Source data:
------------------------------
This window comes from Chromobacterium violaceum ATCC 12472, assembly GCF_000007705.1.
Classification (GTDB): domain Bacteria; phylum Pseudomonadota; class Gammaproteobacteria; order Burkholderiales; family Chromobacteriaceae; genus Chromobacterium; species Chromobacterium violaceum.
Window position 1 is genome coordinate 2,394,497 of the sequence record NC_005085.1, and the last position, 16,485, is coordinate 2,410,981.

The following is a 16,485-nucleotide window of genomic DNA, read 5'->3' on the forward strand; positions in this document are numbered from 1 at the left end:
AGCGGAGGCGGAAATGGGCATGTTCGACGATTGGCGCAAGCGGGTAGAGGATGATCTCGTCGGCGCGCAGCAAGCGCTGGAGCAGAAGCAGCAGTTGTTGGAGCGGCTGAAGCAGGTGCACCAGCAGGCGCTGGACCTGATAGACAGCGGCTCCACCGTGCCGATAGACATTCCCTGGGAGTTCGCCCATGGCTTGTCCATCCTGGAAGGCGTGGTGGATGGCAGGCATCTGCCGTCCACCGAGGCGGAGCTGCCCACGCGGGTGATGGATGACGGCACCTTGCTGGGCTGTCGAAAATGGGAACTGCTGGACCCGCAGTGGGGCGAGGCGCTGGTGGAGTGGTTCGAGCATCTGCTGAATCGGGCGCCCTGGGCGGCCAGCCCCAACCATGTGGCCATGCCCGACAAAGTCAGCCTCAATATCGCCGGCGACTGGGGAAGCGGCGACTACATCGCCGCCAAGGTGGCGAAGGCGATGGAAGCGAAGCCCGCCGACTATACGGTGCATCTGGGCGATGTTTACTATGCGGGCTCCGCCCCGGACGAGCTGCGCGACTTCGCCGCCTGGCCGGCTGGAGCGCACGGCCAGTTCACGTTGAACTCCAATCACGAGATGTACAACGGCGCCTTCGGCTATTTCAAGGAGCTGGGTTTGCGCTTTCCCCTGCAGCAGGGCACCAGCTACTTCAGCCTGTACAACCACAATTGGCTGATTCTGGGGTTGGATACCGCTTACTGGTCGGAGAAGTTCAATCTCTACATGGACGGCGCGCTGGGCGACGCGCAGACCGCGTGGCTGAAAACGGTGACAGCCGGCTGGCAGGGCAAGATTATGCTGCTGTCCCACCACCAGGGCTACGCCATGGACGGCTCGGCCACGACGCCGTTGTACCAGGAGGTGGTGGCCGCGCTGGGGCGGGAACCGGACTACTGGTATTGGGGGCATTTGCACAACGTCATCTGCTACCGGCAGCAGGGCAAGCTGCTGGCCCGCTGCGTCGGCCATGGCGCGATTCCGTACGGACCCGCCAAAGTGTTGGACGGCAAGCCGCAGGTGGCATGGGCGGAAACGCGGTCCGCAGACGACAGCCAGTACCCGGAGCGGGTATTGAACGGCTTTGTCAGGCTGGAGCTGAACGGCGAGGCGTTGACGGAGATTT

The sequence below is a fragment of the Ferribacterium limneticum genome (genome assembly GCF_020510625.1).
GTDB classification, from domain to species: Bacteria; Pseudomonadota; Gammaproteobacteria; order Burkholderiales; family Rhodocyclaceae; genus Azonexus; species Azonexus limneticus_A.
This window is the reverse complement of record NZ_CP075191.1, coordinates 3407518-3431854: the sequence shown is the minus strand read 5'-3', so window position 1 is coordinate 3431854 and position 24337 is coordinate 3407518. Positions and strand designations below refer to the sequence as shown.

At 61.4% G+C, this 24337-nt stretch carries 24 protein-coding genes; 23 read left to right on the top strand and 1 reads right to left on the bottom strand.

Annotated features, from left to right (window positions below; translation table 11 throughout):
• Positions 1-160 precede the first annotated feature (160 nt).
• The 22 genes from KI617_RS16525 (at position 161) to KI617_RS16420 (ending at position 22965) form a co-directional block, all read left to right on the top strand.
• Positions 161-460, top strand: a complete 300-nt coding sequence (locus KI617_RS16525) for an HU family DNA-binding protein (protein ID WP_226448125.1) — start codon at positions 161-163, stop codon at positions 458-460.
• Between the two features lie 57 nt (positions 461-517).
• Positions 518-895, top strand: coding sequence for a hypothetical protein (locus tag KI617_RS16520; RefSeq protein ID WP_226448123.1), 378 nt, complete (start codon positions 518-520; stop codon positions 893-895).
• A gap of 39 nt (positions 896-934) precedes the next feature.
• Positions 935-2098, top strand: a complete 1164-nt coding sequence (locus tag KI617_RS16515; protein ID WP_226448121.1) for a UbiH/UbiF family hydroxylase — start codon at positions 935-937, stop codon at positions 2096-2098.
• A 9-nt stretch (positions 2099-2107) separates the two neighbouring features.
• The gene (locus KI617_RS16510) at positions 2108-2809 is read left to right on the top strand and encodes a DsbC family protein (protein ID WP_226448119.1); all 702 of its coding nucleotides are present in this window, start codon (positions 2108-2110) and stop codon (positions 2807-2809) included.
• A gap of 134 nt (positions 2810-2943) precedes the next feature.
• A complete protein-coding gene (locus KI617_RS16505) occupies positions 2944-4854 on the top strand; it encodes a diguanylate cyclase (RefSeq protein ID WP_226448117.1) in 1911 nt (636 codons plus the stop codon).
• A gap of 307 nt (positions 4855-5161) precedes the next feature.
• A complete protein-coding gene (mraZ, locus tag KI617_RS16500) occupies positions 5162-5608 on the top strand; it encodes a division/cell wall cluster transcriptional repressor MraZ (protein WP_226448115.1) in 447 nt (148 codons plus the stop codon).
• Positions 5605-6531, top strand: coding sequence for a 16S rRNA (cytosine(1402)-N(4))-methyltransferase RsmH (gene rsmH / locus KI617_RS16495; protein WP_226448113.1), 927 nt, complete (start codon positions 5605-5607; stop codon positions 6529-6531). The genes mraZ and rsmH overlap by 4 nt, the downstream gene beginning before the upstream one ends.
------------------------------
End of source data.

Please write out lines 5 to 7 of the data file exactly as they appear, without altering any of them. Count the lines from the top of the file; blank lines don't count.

AGCGGAGGCGGAAATGGGCATGTTCGACGATTGGCGCAAGCGGGTAGAGGATGATCTCGTCGGCGCGCAGCAAGCGCTGGAGCAGAAGCAGCAGTTGTTGGAGCGGCTGAAGCAGGTGCACCAGCAGGCGCTGGACCTGATAGACAGCGGCTCCACCGTGCCGATAGACATTCCCTGGGAGTTCGCCCATGGCTTGTCCATCCTGGAAGGCGTGGTGGATGGCAGGCATCTGCCGTCCACCGAGGCGGAGCTGCCCACGCGGGTGATGGATGACGGCACCTTGCTGGGCTGTCGAAAATGGGAACTGCTGGACCCGCAGTGGGGCGAGGCGCTGGTGGAGTGGTTCGAGCATCTGCTGAATCGGGCGCCCTGGGCGGCCAGCCCCAACCATGTGGCCATGCCCGACAAAGTCAGCCTCAATATCGCCGGCGACTGGGGAAGCGGCGACTACATCGCCGCCAAGGTGGCGAAGGCGATGGAAGCGAAGCCCGCCGACTATACGGTGCATCTGGGCGATGTTTACTATGCGGGCTCCGCCCCGGACGAGCTGCGCGACTTCGCCGCCTGGCCGGCTGGAGCGCACGGCCAGTTCACGTTGAACTCCAATCACGAGATGTACAACGGCGCCTTCGGCTATTTCAAGGAGCTGGGTTTGCGCTTTCCCCTGCAGCAGGGCACCAGCTACTTCAGCCTGTACAACCACAATTGGCTGATTCTGGGGTTGGATACCGCTTACTGGTCGGAGAAGTTCAATCTCTACATGGACGGCGCGCTGGGCGACGCGCAGACCGCGTGGCTGAAAACGGTGACAGCCGGCTGGCAGGGCAAGATTATGCTGCTGTCCCACCACCAGGGCTACGCCATGGACGGCTCGGCCACGACGCCGTTGTACCAGGAGGTGGTGGCCGCGCTGGGGCGGGAACCGGACTACTGGTATTGGGGGCATTTGCACAACGTCATCTGCTACCGGCAGCAGGGCAAGCTGCTGGCCCGCTGCGTCGGCCATGGCGCGATTCCGTACGGACCCGCCAAAGTGTTGGACGGCAAGCCGCAGGTGGCATGGGCGGAAACGCGGTCCGCAGACGACAGCCAGTACCCGGAGCGGGTATTGAACGGCTTTGTCAGGCTGGAGCTGAACGGCGAGGCGTTGACGGAGATTT

The sequence below is a fragment of the Ferribacterium limneticum genome (genome assembly GCF_020510625.1).
GTDB classification, from domain to species: Bacteria; Pseudomonadota; Gammaproteobacteria; order Burkholderiales; family Rhodocyclaceae; genus Azonexus; species Azonexus limneticus_A.